This three-part series explores motion picture film for use in still camera and covers the theory behind motion picture film, currently available film stocks, the importance of correct development and the development process itself. (Read part 2 here, and part 3 here).
Through this article and the two which follow, I’ll be giving you the tools you need to not only understand this medium, but also specific details on how to mix your own development chemistry and start developing motion picture film using the ECN-2 process yourself.
Let’s jump in with a quick bit of recent motion picture film history, starting with the rise of digital…
In 1999 George Lucas announced that in partnership with a camera created by Sony and Panavision; he was filming the first full-length major motion picture to be filmed in a digital-only format. Twelve years later, in 2011, Panavision, Arri, and Aaton all announced they would cease production of analog cameras for good.
2007 was a year that changed motion picture history forever. RED Digital Cinema shipped its first camera, the RED ONE, to its first official customer. This was also the year that Peter Jackson was presented with an opportunity by RED to use some of their first cameras for a series of camera tests. Instead, he opted to shoot his short “Crossing the Line” in New Zealand, thus solidifying this camera in Hollywood with directors like Steven Soderbergh and others starting following suit.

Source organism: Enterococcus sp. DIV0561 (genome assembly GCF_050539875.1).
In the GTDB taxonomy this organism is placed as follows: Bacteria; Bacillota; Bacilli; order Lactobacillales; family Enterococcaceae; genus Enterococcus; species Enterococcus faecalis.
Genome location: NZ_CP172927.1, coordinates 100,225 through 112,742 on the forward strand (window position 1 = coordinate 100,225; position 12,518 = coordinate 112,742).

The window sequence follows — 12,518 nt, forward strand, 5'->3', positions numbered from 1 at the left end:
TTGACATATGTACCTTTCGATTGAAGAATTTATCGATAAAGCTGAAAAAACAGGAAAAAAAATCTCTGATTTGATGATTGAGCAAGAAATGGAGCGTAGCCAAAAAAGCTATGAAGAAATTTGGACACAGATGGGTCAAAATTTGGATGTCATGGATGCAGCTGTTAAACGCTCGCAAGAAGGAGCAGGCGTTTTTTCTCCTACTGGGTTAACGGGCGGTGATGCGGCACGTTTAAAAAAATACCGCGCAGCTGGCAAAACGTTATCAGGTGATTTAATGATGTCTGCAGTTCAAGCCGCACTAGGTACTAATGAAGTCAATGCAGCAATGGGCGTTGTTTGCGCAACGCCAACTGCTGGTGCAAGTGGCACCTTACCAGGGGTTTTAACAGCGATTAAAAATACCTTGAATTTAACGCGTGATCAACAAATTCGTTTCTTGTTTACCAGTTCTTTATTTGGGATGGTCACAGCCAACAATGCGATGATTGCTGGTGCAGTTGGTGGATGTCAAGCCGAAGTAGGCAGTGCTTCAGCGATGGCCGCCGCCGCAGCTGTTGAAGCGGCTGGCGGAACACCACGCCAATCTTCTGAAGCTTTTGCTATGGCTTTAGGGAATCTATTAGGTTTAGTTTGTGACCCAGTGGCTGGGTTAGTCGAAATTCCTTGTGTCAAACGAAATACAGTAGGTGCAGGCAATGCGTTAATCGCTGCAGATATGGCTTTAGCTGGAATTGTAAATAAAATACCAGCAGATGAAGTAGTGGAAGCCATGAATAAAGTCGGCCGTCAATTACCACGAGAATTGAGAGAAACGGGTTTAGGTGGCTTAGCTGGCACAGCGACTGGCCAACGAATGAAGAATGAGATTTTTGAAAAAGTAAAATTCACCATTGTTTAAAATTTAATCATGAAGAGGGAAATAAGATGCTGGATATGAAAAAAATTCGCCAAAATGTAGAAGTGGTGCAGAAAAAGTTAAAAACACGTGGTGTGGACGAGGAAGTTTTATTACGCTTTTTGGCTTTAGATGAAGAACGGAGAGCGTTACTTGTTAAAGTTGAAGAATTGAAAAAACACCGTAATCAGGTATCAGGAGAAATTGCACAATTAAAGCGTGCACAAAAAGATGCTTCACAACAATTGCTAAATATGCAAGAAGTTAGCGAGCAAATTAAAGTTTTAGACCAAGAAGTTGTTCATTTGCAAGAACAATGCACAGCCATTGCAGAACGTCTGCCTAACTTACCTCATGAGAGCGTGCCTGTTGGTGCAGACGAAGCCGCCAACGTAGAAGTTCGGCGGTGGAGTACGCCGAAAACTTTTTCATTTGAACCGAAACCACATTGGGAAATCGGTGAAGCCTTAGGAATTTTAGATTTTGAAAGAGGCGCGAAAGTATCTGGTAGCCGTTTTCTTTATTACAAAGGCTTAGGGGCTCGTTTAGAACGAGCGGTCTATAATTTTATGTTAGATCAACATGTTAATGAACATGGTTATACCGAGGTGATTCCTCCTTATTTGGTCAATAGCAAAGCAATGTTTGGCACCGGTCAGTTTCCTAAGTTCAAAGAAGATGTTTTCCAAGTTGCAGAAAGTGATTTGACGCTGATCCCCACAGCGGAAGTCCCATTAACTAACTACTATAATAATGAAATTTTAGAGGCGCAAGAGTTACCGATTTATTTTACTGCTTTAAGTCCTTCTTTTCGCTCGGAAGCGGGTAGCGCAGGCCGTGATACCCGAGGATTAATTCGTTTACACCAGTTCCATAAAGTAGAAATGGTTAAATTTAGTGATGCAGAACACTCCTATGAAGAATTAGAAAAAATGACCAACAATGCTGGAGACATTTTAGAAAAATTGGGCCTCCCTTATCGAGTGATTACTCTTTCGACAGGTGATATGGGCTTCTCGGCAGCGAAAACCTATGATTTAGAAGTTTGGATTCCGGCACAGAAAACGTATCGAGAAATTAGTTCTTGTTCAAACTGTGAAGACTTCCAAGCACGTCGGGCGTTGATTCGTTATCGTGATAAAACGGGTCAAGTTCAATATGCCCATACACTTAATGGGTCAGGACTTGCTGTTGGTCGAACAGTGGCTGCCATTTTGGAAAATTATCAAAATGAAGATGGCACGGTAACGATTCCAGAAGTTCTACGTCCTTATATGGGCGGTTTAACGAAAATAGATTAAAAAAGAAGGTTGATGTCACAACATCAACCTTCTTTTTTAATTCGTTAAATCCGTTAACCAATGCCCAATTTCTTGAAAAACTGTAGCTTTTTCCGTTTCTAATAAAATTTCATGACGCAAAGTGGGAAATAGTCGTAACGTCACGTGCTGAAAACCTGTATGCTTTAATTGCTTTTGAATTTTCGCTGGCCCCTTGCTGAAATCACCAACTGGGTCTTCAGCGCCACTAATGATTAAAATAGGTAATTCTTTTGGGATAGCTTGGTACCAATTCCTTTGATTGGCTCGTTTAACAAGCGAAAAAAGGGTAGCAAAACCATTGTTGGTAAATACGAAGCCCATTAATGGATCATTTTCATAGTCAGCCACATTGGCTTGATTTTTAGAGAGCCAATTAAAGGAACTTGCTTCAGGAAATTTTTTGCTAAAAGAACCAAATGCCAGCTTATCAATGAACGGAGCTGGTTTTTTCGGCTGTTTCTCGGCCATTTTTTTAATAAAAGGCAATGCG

RED brought a camera to the world that had roughly the same 4K resolution and sensor size as 35mm film. It was one of the very first examples of a truly digital cinema camera. Before this most digital cinema cameras were 2K and under in resolution. They still shared parts with analog film cameras and were astronomically expensive. The Arri D-20 that was announced in 2005 was a good example. It had a mechanical shutter, optical viewfinder and mostly the same body of an Arri 435ES, but with a 2K CMOS sensor inside instead of hundreds of feet of film running through it. A digital camera retrofitted inside an analog body.
Right around 2008, Arri released the Arri D-21 and Sony released the F35 which are two of my favorite digital motion picture cameras, though somewhat obscure and relatively outdated by today’s standards. They had a film-like quality that couldn’t be ignored (similar to Red’s early cameras). From my perspective, all of these early cameras have a very organic, film-like quality. They tried to emulate film in a digital format. Something, in my opinion, digital cameras have begun to move away from.
While digital cinema cameras certainly have made their mark on this world, film has not been forgotten. Not only are a large number of major motion pictures still shot on film but many television series such as West World and True Detective have opted to use this format as well. As much as we have moved away from the use of film as an everyday medium, many directors and DP’s continue to use film as a creative and stylistic choice often for their entire their career.
Motion picture film for still photography: why I started
My business partner and fellow filmmaker/cinematographer Duncan O’Bryan and I lived through an interesting time in film. We came from analog backgrounds in our youth and experienced the rise of digital formats. We grew up with tactile film in our hands. Then we saw what everyone thought was the end of film.
The writing had been on the wall for years before everyone started jumping ship and now, incredibly enough, we are living through the revival of film. It is clear that film has made a comeback but from my perspective, it is just as relevant now as it always has been.